USA Career Guide- Construction Managers
Education and Training of Construction ManagersThere are a various paths to become construction Manager:
- Bachelor’s degree in construction science, construction management, architecture or engineering. More than 100 colleges and universities offer bachelor’s degree programs in construction science, building science, or construction engineering.
- An associate’s degree combined with work experience may be enough for some positions. A number of 2-year colleges offer construction management or construction technology programs.
- In addition, those with a high school diploma and years of relevant work experience will be able to work as construction managers, though they will do so primarily as self-employed general contractors.
TrainingNew construction managers are generally hired as assistants to experienced managers before beginning independent work. Work as an assistant can last from several weeks to several months, depending on the firm.
Certification is not a requirement yet it is becoming increasingly important for construction managers to be certified. You can avail certification from the following:
The Construction Management Association of America awards the Certified Construction Manager (CCM) designation to workers who have the required experience and who pass a technical exam. Applicants for this certification must also complete a self-study course that covers the professional role of a construction manager, legal issues, the allocation of risk, and other topics related to construction management.
The American Institute of Constructors awards the Associate Constructor (AC) and Certified Professional Constructor (CPC) designations to candidates who meet its requirements and pass the appropriate construction exams.
As construction processes become increasingly complex, employers are placing more importance on specialized education.
Pay of Construction ManagersAs reported by U.S. Bureau of Labor Statistics the median annual wage of construction managers was $83,860 in May 2010. The lowest 10 percent earned less than $50,240, and the highest 10 percent earned more than $150,250.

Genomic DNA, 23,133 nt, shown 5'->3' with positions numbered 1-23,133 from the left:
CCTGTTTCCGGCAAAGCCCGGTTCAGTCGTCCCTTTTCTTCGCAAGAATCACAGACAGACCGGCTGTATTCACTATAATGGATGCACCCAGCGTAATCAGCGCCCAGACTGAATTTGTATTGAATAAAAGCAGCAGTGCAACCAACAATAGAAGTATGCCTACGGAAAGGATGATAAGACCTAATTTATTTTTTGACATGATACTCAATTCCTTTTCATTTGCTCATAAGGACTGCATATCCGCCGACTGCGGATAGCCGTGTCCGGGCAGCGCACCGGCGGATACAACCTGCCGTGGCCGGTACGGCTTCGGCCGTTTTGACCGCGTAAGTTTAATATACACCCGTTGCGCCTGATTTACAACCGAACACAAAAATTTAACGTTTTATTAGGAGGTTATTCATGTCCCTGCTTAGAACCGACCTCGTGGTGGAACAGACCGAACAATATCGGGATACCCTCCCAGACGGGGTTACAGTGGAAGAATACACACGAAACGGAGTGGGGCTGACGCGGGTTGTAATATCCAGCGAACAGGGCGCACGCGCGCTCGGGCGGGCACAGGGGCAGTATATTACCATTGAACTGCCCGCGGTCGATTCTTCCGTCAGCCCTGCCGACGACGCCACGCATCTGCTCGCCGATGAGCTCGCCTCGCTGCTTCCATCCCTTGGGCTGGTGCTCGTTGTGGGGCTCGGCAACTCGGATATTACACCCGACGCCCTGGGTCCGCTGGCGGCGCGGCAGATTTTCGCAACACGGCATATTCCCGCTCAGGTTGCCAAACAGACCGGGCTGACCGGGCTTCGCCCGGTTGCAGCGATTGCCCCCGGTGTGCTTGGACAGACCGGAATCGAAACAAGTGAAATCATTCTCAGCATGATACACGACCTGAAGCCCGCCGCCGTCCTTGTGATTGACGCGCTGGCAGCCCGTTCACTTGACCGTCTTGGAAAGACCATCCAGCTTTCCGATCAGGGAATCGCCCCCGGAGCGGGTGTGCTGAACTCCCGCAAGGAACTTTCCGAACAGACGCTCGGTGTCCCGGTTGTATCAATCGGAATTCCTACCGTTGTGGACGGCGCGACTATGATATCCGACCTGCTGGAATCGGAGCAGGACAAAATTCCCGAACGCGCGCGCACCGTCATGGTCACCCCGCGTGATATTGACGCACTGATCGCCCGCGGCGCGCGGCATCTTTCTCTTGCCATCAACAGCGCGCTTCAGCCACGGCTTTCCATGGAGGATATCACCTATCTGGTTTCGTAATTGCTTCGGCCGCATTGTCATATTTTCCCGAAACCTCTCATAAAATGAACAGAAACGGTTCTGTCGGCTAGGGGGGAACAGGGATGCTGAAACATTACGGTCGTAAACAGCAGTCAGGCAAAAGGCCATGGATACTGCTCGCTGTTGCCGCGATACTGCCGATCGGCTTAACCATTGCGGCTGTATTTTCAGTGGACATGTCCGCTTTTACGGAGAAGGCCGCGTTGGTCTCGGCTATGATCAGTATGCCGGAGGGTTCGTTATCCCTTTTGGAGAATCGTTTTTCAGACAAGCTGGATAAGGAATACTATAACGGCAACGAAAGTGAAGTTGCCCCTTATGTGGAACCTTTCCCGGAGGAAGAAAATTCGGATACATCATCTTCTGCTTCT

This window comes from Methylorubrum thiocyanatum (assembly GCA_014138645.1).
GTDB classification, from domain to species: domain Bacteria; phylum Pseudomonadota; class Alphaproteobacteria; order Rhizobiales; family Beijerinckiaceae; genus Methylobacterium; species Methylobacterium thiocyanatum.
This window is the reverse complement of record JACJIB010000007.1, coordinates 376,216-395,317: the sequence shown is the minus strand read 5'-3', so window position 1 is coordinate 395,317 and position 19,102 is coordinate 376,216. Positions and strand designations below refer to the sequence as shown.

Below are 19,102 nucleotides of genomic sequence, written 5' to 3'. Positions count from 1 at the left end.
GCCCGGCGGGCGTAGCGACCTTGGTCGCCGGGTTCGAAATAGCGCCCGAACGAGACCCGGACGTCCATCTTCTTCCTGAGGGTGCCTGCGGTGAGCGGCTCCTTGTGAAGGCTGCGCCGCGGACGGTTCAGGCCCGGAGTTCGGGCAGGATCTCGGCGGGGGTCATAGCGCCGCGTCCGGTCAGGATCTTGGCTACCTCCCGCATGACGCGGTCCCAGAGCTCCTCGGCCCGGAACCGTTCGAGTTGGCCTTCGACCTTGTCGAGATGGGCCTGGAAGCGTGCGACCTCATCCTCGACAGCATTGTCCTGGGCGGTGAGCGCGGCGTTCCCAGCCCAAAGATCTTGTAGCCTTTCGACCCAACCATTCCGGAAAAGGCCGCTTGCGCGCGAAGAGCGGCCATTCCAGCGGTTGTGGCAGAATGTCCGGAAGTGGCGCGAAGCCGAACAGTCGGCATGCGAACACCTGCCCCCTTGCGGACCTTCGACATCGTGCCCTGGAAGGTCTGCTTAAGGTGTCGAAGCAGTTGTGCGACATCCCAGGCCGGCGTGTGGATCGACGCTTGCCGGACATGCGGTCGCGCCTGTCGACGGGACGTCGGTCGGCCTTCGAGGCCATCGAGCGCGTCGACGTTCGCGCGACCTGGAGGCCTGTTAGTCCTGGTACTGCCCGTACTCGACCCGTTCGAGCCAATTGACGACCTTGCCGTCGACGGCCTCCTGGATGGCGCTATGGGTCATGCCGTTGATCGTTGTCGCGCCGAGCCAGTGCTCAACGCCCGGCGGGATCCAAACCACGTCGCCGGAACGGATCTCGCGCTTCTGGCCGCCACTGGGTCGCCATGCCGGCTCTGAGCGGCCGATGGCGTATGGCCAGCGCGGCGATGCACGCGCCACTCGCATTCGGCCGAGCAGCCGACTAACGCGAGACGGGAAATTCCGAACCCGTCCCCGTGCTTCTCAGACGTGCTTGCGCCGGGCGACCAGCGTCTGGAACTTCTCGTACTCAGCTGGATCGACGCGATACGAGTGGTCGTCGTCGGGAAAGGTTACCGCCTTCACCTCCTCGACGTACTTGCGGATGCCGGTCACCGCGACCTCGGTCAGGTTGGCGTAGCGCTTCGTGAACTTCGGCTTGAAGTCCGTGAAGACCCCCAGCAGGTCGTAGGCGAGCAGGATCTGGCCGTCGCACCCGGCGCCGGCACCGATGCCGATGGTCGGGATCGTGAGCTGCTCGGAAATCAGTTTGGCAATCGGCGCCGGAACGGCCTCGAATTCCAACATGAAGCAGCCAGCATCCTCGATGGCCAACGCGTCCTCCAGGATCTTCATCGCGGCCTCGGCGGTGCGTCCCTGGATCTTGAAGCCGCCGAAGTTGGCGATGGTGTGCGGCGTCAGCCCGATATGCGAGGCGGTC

Salaried construction managers also may earn bonuses and overtime pay.
Job Prospects of Construction Managers
Employment of construction managers is expected to grow 17 percent from 2010 to 2020, about as fast as the average for all occupations. (Source: U.S. Bureau of Labor Statistics, Employment Projections program)
Job opportunities for qualified jobseekers are expected to be good. Those with a bachelor’s degree in construction science, construction management, or civil engineering, coupled with construction experience, will have the best job prospects.
Employment growth will provide many new job openings. A substantial number of construction managers are expected to retire over the next decade, resulting in additional job opportunities.
Employment of construction managers, like that of many other construction workers, is sensitive to fluctuations in the economy. On the one hand, workers in these trades may experience periods of unemployment when the overall level of construction falls. On the other hand, peak periods of building activity may produce abundant job opportunities for construction managers.
Industrial Overview of Construction Managers Construction managers held about 523,100 jobs in 2010. Approximately two-thirds were self-employed. The industries that employed the most construction managers in 2010 were as follows:
Nonresidential building construction 9%
Residential building construction 5
Building equipment contractors 5
Heavy and civil engineering construction 4
Architectural, engineering, and related services 2
Source: Bureau of Labor Statistics, U.S. Department of Labor, Occupational Outlook Handbook, 2012-13 Edition,